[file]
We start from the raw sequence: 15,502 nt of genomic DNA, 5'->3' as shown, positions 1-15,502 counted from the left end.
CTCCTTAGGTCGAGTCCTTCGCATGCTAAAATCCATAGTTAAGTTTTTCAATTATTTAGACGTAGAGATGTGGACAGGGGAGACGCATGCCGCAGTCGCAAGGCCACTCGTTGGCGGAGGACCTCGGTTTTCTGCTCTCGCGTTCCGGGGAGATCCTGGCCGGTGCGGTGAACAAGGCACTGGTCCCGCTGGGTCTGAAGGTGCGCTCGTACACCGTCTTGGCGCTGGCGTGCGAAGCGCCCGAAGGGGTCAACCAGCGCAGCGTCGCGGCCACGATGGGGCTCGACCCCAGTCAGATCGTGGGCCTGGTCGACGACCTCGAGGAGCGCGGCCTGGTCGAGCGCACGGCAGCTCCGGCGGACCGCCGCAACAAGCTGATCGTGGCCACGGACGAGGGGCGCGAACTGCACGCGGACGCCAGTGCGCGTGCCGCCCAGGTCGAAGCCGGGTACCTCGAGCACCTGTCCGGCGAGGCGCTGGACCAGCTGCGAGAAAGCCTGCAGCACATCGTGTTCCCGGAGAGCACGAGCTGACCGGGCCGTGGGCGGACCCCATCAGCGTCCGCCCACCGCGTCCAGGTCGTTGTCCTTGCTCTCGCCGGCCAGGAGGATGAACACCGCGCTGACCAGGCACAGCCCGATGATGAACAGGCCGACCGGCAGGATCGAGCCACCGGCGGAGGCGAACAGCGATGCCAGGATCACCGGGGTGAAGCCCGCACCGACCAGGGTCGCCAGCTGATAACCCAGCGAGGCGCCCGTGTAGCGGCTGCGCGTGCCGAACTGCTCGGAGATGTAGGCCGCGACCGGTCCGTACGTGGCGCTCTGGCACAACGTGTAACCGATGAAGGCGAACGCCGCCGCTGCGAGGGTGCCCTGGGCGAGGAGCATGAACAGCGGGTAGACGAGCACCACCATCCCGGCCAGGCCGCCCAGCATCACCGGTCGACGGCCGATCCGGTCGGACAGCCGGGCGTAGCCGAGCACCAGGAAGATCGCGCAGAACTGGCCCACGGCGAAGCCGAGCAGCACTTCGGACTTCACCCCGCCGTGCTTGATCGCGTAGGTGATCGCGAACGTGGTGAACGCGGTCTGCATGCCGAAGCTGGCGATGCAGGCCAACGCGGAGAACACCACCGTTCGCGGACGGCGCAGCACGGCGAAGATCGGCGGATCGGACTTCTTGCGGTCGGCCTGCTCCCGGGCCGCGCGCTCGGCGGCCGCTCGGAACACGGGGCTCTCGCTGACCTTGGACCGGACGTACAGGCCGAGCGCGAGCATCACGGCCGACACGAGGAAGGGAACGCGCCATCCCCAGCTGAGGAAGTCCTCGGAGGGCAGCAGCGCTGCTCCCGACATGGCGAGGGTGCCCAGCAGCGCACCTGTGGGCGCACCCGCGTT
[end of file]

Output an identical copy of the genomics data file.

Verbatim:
We start from the raw sequence: 15,502 nt of genomic DNA, 5'->3' as shown, positions 1-15,502 counted from the left end.
CTCCTTAGGTCGAGTCCTTCGCATGCTAAAATCCATAGTTAAGTTTTTCAATTATTTAGACGTAGAGATGTGGACAGGGGAGACGCATGCCGCAGTCGCAAGGCCACTCGTTGGCGGAGGACCTCGGTTTTCTGCTCTCGCGTTCCGGGGAGATCCTGGCCGGTGCGGTGAACAAGGCACTGGTCCCGCTGGGTCTGAAGGTGCGCTCGTACACCGTCTTGGCGCTGGCGTGCGAAGCGCCCGAAGGGGTCAACCAGCGCAGCGTCGCGGCCACGATGGGGCTCGACCCCAGTCAGATCGTGGGCCTGGTCGACGACCTCGAGGAGCGCGGCCTGGTCGAGCGCACGGCAGCTCCGGCGGACCGCCGCAACAAGCTGATCGTGGCCACGGACGAGGGGCGCGAACTGCACGCGGACGCCAGTGCGCGTGCCGCCCAGGTCGAAGCCGGGTACCTCGAGCACCTGTCCGGCGAGGCGCTGGACCAGCTGCGAGAAAGCCTGCAGCACATCGTGTTCCCGGAGAGCACGAGCTGACCGGGCCGTGGGCGGACCCCATCAGCGTCCGCCCACCGCGTCCAGGTCGTTGTCCTTGCTCTCGCCGGCCAGGAGGATGAACACCGCGCTGACCAGGCACAGCCCGATGATGAACAGGCCGACCGGCAGGATCGAGCCACCGGCGGAGGCGAACAGCGATGCCAGGATCACCGGGGTGAAGCCCGCACCGACCAGGGTCGCCAGCTGATAACCCAGCGAGGCGCCCGTGTAGCGGCTGCGCGTGCCGAACTGCTCGGAGATGTAGGCCGCGACCGGTCCGTACGTGGCGCTCTGGCACAACGTGTAACCGATGAAGGCGAACGCCGCCGCTGCGAGGGTGCCCTGGGCGAGGAGCATGAACAGCGGGTAGACGAGCACCACCATCCCGGCCAGGCCGCCCAGCATCACCGGTCGACGGCCGATCCGGTCGGACAGCCGGGCGTAGCCGAGCACCAGGAAGATCGCGCAGAACTGGCCCACGGCGAAGCCGAGCAGCACTTCGGACTTCACCCCGCCGTGCTTGATCGCGTAGGTGATCGCGAACGTGGTGAACGCGGTCTGCATGCCGAAGCTGGCGATGCAGGCCAACGCGGAGAACACCACCGTTCGCGGACGGCGCAGCACGGCGAAGATCGGCGGATCGGACTTCTTGCGGTCGGCCTGCTCCCGGGCCGCGCGCTCGGCGGCCGCTCGGAACACGGGGCTCTCGCTGACCTTGGACCGGACGTACAGGCCGAGCGCGAGCATCACGGCCGACACGAGGAAGGGAACGCGCCATCCCCAGCTGAGGAAGTCCTCGGAGGGCAGCAGCGCTGCTCCCGACATGGCGAGGGTGCCCAGCAGCGCACCTGTGGGCGCACCCGCGTT